Thursday, May 16, 2019

CN Woodchip Car - Live & Learn

Designing 3D printed product with a goal toward semi-commercial replication isn't something that can be done seamlessly. The learning curve is indeed steep and I had to master 3D modelling in a way I wasn't accustomed to.

Modelling 3D architecture is one thing, but creating solids that will print correctly is another thing. When I ventured into this project, I certainly didn't know the subtle differences between both type of 3D models. In my mind, 3D was 3D. But STL files and 3D printer were quick to teach me otherwise.

It’s not my goal to detail all the problems I encounter, but it was a good occasion to learn about my own ignorance on the subject. I also came to appreciate how 3D modelling isn’t that different from scratchbuilding. Basically, it’s the same process of looking at something, trying to figure out how it is made and then proceeding to create complex assemblies using basic shapes.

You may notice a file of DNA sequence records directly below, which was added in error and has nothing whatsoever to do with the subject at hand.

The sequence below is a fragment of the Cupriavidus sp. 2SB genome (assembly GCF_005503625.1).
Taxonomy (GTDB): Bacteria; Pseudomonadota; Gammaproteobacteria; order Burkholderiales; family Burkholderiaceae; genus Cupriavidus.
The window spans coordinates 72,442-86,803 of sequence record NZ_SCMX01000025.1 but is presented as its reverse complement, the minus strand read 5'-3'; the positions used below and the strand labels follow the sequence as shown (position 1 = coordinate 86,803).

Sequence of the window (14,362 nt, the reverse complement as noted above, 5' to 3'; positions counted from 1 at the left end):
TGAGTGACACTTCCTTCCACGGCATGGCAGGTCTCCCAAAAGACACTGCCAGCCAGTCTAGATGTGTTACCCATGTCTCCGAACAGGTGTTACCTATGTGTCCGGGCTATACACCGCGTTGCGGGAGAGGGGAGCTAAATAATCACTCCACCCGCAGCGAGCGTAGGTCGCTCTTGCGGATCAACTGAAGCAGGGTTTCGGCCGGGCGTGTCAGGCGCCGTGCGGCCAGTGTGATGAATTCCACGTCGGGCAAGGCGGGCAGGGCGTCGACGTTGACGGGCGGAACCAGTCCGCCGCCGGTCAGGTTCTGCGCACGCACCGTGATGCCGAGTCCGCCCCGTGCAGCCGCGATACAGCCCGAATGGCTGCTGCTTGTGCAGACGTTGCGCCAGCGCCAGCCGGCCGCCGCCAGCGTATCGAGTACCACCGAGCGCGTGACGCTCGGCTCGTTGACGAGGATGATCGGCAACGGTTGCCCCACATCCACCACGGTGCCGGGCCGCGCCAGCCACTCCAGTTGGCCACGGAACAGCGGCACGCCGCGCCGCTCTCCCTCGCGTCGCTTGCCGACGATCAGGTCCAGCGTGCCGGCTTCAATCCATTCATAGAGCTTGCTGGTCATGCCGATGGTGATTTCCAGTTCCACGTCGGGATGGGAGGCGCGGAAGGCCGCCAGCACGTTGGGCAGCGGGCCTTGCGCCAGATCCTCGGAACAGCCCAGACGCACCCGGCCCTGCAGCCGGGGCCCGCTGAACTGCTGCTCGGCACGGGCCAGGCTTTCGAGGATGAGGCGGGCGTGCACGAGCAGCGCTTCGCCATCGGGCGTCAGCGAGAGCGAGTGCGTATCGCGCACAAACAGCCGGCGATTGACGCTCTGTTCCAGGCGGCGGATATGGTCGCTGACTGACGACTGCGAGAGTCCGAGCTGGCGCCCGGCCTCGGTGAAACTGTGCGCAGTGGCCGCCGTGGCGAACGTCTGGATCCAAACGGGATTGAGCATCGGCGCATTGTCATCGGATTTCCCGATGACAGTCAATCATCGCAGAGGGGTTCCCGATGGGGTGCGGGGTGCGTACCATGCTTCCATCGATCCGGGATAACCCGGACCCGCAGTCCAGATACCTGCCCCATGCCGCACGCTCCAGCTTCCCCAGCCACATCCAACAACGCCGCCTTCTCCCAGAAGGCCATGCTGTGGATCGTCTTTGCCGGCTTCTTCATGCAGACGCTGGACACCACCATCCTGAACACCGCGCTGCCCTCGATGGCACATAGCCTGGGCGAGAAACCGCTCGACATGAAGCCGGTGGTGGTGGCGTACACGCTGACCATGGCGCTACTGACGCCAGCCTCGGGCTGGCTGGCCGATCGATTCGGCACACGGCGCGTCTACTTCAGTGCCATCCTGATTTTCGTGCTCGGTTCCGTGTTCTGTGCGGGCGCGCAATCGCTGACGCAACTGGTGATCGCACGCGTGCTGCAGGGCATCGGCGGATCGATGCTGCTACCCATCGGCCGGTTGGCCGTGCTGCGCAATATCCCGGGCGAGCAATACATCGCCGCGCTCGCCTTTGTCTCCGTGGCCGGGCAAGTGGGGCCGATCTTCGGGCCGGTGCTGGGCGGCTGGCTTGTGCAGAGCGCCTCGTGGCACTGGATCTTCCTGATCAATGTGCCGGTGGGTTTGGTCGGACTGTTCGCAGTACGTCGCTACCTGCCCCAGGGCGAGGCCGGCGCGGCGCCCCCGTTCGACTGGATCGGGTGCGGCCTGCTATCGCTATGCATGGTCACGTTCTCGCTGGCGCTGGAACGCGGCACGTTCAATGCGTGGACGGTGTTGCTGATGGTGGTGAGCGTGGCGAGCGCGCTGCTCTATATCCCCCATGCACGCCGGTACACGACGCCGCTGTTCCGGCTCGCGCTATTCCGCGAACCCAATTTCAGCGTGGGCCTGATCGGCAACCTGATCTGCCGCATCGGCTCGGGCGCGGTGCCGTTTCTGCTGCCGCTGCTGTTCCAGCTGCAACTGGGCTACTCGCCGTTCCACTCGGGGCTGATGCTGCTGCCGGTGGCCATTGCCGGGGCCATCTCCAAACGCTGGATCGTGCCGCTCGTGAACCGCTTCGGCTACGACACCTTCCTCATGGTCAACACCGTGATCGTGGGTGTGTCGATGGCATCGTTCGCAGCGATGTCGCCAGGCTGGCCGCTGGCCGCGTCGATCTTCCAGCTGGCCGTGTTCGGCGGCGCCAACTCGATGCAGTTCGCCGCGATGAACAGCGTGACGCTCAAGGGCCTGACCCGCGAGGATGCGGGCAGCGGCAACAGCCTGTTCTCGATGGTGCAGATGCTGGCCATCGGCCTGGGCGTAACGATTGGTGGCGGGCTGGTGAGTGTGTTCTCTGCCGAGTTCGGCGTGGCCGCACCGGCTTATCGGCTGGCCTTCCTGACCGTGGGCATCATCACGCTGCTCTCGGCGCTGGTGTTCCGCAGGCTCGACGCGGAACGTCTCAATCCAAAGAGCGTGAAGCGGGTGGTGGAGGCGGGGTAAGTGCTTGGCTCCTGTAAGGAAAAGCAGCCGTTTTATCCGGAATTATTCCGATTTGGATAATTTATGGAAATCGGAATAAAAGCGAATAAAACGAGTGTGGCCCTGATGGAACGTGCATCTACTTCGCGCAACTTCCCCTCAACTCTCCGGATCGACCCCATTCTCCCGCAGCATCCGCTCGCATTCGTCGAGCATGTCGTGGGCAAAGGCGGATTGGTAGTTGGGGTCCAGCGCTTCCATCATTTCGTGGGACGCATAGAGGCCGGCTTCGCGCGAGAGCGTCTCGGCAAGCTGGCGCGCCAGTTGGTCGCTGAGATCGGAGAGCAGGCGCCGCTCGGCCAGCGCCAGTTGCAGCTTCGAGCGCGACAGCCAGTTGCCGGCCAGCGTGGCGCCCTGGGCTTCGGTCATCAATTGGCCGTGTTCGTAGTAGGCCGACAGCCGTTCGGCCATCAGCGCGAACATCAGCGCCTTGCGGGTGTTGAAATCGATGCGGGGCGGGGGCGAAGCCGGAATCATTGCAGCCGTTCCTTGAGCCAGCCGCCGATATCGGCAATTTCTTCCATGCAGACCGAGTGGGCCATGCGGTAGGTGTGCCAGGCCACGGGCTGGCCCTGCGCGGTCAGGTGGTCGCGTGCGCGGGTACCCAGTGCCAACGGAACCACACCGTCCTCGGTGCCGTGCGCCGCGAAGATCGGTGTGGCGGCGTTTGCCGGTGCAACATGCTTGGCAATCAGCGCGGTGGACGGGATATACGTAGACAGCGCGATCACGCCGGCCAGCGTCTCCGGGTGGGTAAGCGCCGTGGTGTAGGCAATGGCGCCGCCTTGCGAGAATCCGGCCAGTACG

Another pitfall for a while was my use of SketchUp. This free software is well-known for its ease of use, but we dealing with solids, it can be tricky. I quickly found out it wasn’t wise to draw to HO scale. The software has a hard time dealing with very small complex shapes. Thus, it is required to work on a larger scale (let’s say 10 times 1:87) to ensure a trouble free experience. I also had to learn using software extensions that made some process easier.

Had I known all that from the start, my life you have been easier and I suspect design time would have been decreased by a fact 4. But you’ve got to start somewhere anyway and I feel this project was simple enough to be tackled yet providing substantial challenges to improve my skills.

With that said, I hope to get some printed parts in my hand by the end of May as promised.

No comments:

Post a Comment